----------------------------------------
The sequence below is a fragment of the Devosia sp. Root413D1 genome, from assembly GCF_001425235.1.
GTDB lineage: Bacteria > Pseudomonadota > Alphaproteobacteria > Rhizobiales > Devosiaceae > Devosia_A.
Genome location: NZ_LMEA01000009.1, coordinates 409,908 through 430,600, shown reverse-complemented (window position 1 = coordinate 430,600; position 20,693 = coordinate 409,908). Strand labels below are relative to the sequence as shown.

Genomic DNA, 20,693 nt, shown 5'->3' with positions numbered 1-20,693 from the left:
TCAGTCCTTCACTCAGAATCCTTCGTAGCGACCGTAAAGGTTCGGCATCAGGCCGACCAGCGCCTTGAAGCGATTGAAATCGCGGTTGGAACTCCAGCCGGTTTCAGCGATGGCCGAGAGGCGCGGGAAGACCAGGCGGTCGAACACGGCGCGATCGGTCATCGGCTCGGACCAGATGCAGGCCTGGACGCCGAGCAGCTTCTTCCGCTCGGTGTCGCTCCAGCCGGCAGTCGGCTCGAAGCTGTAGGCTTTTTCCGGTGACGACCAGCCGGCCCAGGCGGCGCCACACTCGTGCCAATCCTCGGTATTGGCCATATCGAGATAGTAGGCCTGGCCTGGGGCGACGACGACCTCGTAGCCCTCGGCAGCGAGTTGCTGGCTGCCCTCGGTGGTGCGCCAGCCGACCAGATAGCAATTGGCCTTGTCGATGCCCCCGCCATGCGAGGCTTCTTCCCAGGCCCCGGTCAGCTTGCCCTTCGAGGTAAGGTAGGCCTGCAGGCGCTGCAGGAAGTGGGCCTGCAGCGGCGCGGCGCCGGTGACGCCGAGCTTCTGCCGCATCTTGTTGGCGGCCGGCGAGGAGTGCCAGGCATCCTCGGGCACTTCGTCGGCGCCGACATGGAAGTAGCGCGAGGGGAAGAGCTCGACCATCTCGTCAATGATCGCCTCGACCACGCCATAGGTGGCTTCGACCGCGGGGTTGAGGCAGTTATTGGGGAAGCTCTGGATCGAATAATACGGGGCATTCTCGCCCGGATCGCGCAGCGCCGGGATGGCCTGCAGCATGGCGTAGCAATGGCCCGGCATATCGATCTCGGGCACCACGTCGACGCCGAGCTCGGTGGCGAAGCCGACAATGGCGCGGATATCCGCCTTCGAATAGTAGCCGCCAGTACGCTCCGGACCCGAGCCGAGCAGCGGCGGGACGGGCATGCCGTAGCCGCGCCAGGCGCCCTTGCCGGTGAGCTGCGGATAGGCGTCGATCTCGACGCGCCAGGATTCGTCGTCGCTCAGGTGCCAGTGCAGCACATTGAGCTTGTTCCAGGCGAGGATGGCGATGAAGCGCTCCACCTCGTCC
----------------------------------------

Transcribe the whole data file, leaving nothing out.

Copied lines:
The sequence below is a fragment of the Devosia sp. Root413D1 genome, from assembly GCF_001425235.1.
GTDB lineage: Bacteria > Pseudomonadota > Alphaproteobacteria > Rhizobiales > Devosiaceae > Devosia_A.
Genome location: NZ_LMEA01000009.1, coordinates 409,908 through 430,600, shown reverse-complemented (window position 1 = coordinate 430,600; position 20,693 = coordinate 409,908). Strand labels below are relative to the sequence as shown.

Genomic DNA, 20,693 nt, shown 5'->3' with positions numbered 1-20,693 from the left:
TCAGTCCTTCACTCAGAATCCTTCGTAGCGACCGTAAAGGTTCGGCATCAGGCCGACCAGCGCCTTGAAGCGATTGAAATCGCGGTTGGAACTCCAGCCGGTTTCAGCGATGGCCGAGAGGCGCGGGAAGACCAGGCGGTCGAACACGGCGCGATCGGTCATCGGCTCGGACCAGATGCAGGCCTGGACGCCGAGCAGCTTCTTCCGCTCGGTGTCGCTCCAGCCGGCAGTCGGCTCGAAGCTGTAGGCTTTTTCCGGTGACGACCAGCCGGCCCAGGCGGCGCCACACTCGTGCCAATCCTCGGTATTGGCCATATCGAGATAGTAGGCCTGGCCTGGGGCGACGACGACCTCGTAGCCCTCGGCAGCGAGTTGCTGGCTGCCCTCGGTGGTGCGCCAGCCGACCAGATAGCAATTGGCCTTGTCGATGCCCCCGCCATGCGAGGCTTCTTCCCAGGCCCCGGTCAGCTTGCCCTTCGAGGTAAGGTAGGCCTGCAGGCGCTGCAGGAAGTGGGCCTGCAGCGGCGCGGCGCCGGTGACGCCGAGCTTCTGCCGCATCTTGTTGGCGGCCGGCGAGGAGTGCCAGGCATCCTCGGGCACTTCGTCGGCGCCGACATGGAAGTAGCGCGAGGGGAAGAGCTCGACCATCTCGTCAATGATCGCCTCGACCACGCCATAGGTGGCTTCGACCGCGGGGTTGAGGCAGTTATTGGGGAAGCTCTGGATCGAATAATACGGGGCATTCTCGCCCGGATCGCGCAGCGCCGGGATGGCCTGCAGCATGGCGTAGCAATGGCCCGGCATATCGATCTCGGGCACCACGTCGACGCCGAGCTCGGTGGCGAAGCCGACAATGGCGCGGATATCCGCCTTCGAATAGTAGCCGCCAGTACGCTCCGGACCCGAGCCGAGCAGCGGCGGGACGGGCATGCCGTAGCCGCGCCAGGCGCCCTTGCCGGTGAGCTGCGGATAGGCGTCGATCTCGACGCGCCAGGATTCGTCGTCGCTCAGGTGCCAGTGCAGCACATTGAGCTTGTTCCAGGCGAGGATGGCGATGAAGCGCTCCACCTCGTCC